To address the “I WANT YOU TO REMEMBER ME” show first, aside from the calligraphy, the body of work is comprised from variously sized photographic portraits, each of which has been framed behind shattered panes of glass. The first portraits, clearly blown up from older, much smaller photographs, are of three women. On the adjacent wall a similar set of images, but this time of five children, confronts you. As you gaze through the fractured glass to the blurry images, you soon notice that the portraits appear to be roughly cropped and taken from a larger composition. Turning to the wall opposite, the full size, unedited portrait featuring all eight people can be viewed, though it is similarly enlarged and somewhat obscured behind splintered glass fragments.

According to Ono, this work is inspired by her own experiences of war, for it is known that she remained in Tokyo in March 1945 whilst the great fire-bombing took place. Though it is unclear whether the images featured are directly related to her, the point is that they offer the viewer windows through which to project their own feelings and experiences. We all have a past that we are able to connect with, and this inevitably includes troubling memories and recollections that these fragile portraits can help to draw out.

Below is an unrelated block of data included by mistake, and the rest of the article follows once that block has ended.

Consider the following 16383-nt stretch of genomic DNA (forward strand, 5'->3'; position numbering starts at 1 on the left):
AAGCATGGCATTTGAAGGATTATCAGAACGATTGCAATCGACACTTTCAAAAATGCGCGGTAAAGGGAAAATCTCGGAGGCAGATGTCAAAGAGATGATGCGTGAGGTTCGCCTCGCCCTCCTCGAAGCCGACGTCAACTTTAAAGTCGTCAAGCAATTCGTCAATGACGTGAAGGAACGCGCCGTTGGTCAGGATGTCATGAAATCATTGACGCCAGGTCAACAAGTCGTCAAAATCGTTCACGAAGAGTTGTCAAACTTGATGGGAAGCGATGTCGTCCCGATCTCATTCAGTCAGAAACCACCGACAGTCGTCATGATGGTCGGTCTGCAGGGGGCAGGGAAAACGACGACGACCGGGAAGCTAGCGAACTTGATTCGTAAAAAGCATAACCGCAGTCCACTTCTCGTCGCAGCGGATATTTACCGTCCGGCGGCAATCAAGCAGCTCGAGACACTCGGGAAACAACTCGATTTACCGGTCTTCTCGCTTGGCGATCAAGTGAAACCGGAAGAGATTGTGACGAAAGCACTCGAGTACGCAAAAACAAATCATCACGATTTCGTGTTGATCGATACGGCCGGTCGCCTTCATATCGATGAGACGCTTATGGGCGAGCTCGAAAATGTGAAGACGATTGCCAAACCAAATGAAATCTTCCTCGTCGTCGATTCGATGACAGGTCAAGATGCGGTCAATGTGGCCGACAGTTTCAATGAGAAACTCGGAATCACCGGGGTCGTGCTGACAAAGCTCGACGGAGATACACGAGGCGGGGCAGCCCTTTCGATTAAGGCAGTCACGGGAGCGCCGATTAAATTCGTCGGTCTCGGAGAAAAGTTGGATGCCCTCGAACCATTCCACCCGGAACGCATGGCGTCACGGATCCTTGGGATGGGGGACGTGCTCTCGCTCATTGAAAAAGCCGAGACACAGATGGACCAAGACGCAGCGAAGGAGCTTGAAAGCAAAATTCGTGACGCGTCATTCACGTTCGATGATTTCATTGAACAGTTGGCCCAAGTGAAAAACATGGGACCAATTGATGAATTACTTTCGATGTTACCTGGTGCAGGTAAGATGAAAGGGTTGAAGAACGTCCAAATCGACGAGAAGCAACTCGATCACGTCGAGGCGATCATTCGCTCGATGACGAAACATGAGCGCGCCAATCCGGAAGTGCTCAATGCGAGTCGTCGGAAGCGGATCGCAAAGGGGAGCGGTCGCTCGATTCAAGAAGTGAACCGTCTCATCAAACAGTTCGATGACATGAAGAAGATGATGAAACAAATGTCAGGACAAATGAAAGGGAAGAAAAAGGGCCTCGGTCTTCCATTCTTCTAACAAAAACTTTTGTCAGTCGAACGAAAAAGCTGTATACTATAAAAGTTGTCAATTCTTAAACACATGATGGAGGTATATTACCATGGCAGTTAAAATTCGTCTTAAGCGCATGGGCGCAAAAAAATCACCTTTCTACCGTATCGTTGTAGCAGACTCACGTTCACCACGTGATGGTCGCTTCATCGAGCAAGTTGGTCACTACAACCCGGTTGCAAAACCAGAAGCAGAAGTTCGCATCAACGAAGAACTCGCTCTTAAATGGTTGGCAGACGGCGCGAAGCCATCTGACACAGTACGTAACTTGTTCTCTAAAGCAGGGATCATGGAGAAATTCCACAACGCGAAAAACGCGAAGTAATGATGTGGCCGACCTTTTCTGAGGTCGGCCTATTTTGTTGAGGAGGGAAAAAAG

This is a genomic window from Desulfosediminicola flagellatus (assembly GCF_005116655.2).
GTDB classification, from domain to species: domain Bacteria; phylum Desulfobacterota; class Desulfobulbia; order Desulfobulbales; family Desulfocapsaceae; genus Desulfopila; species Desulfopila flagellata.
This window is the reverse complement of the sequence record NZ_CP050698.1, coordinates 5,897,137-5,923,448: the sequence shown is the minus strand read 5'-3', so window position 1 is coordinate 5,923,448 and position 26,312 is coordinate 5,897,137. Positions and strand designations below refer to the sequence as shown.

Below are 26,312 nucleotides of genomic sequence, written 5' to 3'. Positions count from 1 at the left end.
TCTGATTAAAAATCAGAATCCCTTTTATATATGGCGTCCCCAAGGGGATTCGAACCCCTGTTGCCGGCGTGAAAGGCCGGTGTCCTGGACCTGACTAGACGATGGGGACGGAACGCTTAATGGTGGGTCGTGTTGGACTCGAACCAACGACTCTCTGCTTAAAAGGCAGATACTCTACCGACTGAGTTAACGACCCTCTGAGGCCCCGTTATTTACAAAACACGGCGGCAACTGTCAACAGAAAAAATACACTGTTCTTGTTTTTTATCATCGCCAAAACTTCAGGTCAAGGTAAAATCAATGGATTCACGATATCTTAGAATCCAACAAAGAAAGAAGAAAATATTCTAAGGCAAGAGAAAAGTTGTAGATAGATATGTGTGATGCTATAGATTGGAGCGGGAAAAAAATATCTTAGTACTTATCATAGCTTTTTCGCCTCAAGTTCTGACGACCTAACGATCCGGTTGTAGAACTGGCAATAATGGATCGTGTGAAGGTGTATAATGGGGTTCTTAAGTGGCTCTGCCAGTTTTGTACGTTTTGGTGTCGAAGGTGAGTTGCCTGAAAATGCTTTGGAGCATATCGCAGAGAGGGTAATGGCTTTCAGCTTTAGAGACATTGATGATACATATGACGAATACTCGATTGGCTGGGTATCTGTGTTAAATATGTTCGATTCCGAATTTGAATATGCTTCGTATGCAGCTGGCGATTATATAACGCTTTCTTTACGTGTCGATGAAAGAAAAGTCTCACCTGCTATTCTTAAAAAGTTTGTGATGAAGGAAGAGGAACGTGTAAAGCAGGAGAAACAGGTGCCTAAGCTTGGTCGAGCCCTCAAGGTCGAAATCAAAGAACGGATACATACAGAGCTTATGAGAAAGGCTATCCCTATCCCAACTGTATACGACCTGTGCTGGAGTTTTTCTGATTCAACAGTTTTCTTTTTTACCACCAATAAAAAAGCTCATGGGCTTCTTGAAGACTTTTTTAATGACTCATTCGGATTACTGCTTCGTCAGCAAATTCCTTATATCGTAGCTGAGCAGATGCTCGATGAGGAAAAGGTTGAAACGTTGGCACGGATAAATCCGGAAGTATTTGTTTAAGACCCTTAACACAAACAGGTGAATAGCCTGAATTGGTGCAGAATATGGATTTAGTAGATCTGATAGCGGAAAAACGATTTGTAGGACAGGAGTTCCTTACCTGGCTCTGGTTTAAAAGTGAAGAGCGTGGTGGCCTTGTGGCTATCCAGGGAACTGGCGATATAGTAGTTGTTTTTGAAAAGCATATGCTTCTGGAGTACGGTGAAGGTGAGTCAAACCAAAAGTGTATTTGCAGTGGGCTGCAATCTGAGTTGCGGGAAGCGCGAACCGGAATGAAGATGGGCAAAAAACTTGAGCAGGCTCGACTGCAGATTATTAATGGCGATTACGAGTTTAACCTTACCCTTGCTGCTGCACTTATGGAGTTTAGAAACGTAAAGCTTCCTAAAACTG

In contrast to this very personal and rather internalised approach, the “LIGHT” installation across town functions according to quite a different principle. On the first floor of the exhibition, where the calligraphy is located, there is a slightly raised platform covered back a tatty grey blanket in the centre of the room. On top of the blanket there is an arrangement of used objects. This work, entitled ‘Remnants’, includes articles taken from a house ravaged by the 2011 Great East Japan Earthquake, such as a cordless fan, a standing clock and a turntable. As indexical objects, these various items have the power to evoke memories relating to March 11 and the devastating aftermath. Be these memories first hand or third hand, they are equally valid and called upon by the physical presence of the objects, which actively work to reduce the distance between the viewer and the past event.